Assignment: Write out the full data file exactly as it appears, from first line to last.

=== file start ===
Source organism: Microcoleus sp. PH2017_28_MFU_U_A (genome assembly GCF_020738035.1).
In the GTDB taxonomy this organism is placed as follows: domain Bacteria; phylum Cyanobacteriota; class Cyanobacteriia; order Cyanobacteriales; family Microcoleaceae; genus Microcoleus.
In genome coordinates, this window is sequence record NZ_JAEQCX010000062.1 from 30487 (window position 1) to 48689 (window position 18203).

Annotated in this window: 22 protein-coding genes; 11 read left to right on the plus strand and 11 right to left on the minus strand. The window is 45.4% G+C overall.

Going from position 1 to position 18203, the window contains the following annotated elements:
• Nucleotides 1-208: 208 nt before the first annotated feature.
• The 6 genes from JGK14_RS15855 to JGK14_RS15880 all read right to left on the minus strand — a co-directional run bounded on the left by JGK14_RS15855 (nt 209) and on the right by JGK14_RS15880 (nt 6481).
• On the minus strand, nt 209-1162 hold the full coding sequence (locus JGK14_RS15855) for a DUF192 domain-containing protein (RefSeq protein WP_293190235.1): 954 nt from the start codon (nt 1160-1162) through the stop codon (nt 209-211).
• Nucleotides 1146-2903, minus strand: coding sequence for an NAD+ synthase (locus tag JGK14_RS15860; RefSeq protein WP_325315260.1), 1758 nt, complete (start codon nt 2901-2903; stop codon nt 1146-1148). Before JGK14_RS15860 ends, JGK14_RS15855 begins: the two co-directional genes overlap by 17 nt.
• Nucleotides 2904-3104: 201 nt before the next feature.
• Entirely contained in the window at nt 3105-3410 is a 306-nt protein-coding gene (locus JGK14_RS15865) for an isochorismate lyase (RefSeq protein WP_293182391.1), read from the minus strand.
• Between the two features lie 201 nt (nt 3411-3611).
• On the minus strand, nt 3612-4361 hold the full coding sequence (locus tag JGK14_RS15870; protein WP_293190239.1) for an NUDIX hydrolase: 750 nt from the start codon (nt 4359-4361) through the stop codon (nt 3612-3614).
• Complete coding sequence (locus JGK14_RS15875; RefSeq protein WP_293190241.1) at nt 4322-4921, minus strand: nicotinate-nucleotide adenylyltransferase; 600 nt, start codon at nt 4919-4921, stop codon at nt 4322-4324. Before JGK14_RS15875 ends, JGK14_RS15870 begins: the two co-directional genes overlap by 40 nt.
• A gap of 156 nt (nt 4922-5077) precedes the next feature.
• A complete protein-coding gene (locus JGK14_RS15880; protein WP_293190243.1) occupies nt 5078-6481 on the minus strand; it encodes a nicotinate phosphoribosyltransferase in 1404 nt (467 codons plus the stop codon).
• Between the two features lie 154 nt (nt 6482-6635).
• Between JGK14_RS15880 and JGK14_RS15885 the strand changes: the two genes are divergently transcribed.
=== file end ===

Source organism: Microcoleus sp. PH2017_28_MFU_U_A (genome assembly GCF_020738035.1).
In the GTDB taxonomy this organism is placed as follows: domain Bacteria; phylum Cyanobacteriota; class Cyanobacteriia; order Cyanobacteriales; family Microcoleaceae; genus Microcoleus.
In genome coordinates, this window is sequence record NZ_JAEQCX010000062.1 from 30487 (window position 1) to 48689 (window position 18203).

Annotated in this window: 22 protein-coding genes; 11 read left to right on the plus strand and 11 right to left on the minus strand. The window is 45.4% G+C overall.

Going from position 1 to position 18203, the window contains the following annotated elements:
• Nucleotides 1-208: 208 nt before the first annotated feature.
• The 6 genes from JGK14_RS15855 to JGK14_RS15880 all read right to left on the minus strand — a co-directional run bounded on the left by JGK14_RS15855 (nt 209) and on the right by JGK14_RS15880 (nt 6481).
• On the minus strand, nt 209-1162 hold the full coding sequence (locus JGK14_RS15855) for a DUF192 domain-containing protein (RefSeq protein WP_293190235.1): 954 nt from the start codon (nt 1160-1162) through the stop codon (nt 209-211).
• Nucleotides 1146-2903, minus strand: coding sequence for an NAD+ synthase (locus tag JGK14_RS15860; RefSeq protein WP_325315260.1), 1758 nt, complete (start codon nt 2901-2903; stop codon nt 1146-1148). Before JGK14_RS15860 ends, JGK14_RS15855 begins: the two co-directional genes overlap by 17 nt.
• Nucleotides 2904-3104: 201 nt before the next feature.
• Entirely contained in the window at nt 3105-3410 is a 306-nt protein-coding gene (locus JGK14_RS15865) for an isochorismate lyase (RefSeq protein WP_293182391.1), read from the minus strand.
• Between the two features lie 201 nt (nt 3411-3611).
• On the minus strand, nt 3612-4361 hold the full coding sequence (locus tag JGK14_RS15870; protein WP_293190239.1) for an NUDIX hydrolase: 750 nt from the start codon (nt 4359-4361) through the stop codon (nt 3612-3614).
• Complete coding sequence (locus JGK14_RS15875; RefSeq protein WP_293190241.1) at nt 4322-4921, minus strand: nicotinate-nucleotide adenylyltransferase; 600 nt, start codon at nt 4919-4921, stop codon at nt 4322-4324. Before JGK14_RS15875 ends, JGK14_RS15870 begins: the two co-directional genes overlap by 40 nt.
• A gap of 156 nt (nt 4922-5077) precedes the next feature.
• A complete protein-coding gene (locus JGK14_RS15880; protein WP_293190243.1) occupies nt 5078-6481 on the minus strand; it encodes a nicotinate phosphoribosyltransferase in 1404 nt (467 codons plus the stop codon).
• Between the two features lie 154 nt (nt 6482-6635).
• Between JGK14_RS15880 and JGK14_RS15885 the strand changes: the two genes are divergently transcribed.